Present-day Intramuros comprises a centuries-old historic district, entirely surrounded by fortifications, that was considered at the time of the Spanish Empire to be the entire City of Manila. Other towns and arrabales (suburbs) located beyond the walls that are now districts of Manila were referred to as extramuros, Latin for “outside the walls”, and were independent towns that were only incorporated into the city of Manila during the early 20th century. 

The walled city was also considered the religious and educational center of the Spanish East Indies. The original campuses of the University of Santo Tomas, the oldest university in Asia, and the Ateneo de Manila, were in Intramuros before transferring in 1927 and 1932 respectively; today the area still contains the main campuses of the University of the City of Manila, the Colegio de San Juan de Letran, Mapúa University, Philippine Nautical Training Colleges, the Colegio de Santa Rosa, and the Manila High School.

The Battle of Manila in 1945 entirely flattened Intramuros. As the occupying Japanese Imperial Army made their last stand against the victorious efforts of Allied soldiers and Filipino guerrillas, heavy artillery bombardment destroyed its eight churches, walls, universities, houses, and government buildings constructed for centuries in Spanish colonial architecture; only the San Agustín Church, the oldest standing church in the Philippines, survived intact and was later made a UNESCO World Heritage Site. Though reconstruction efforts began immediately after the war, many of its original landmarks are still lost today; under the Intramuros Administration, Intramuros is still in the process of postwar reconstruction and revival of its cultural heritage.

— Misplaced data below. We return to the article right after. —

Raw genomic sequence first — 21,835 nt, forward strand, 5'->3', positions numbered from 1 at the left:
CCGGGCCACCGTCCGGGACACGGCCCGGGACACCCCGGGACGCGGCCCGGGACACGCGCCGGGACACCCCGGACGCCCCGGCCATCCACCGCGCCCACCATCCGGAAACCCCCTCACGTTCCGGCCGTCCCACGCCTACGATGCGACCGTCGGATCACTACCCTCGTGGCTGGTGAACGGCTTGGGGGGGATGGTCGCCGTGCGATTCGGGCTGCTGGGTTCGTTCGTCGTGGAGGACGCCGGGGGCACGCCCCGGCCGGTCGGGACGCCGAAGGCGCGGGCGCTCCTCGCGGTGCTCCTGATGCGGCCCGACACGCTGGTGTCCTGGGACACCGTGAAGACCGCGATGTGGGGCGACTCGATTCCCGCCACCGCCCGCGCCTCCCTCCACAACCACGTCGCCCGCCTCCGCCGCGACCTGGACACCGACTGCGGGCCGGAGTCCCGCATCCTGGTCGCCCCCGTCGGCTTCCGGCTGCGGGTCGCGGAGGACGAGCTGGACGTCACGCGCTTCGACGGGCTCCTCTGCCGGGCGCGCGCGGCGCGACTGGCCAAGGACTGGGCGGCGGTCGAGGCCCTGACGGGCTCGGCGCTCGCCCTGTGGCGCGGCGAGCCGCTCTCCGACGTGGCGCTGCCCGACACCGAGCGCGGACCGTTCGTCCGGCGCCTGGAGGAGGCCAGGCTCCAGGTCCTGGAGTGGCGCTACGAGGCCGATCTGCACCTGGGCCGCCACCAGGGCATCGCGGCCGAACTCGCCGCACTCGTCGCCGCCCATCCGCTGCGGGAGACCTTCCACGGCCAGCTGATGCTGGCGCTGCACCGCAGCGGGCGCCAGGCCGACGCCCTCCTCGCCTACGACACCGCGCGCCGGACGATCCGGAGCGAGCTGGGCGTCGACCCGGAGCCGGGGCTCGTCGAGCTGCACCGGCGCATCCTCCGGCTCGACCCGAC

Intramuros, including Fort Santiago, was designated a National Historical Landmark in 1951. The fortifications of Intramuros, under the name Fortifications of Manila, were declared National Cultural Treasures by the National Museum of the Philippines, owing to its historic and cultural significance. San Agustín Church, one of four UNESCO World Heritage Sites under the entry Baroque Churches of the Philippines, is located within Intramuros. Several Philippine government agencies are headquartered in Intramuros; the Bureau of the Treasury is located in the Ayuntamiento, the old municipal hall of Manila, while the Commission on Elections is housed in an office building at Plaza Roma at the site of the old governor’s palace. Several offices of the Catholic Church, including the Archdiocese of Manila and the Catholic Bishops’ Conference of the Philippines, are also found at or near Manila Cathedral.

According to Wikipedia.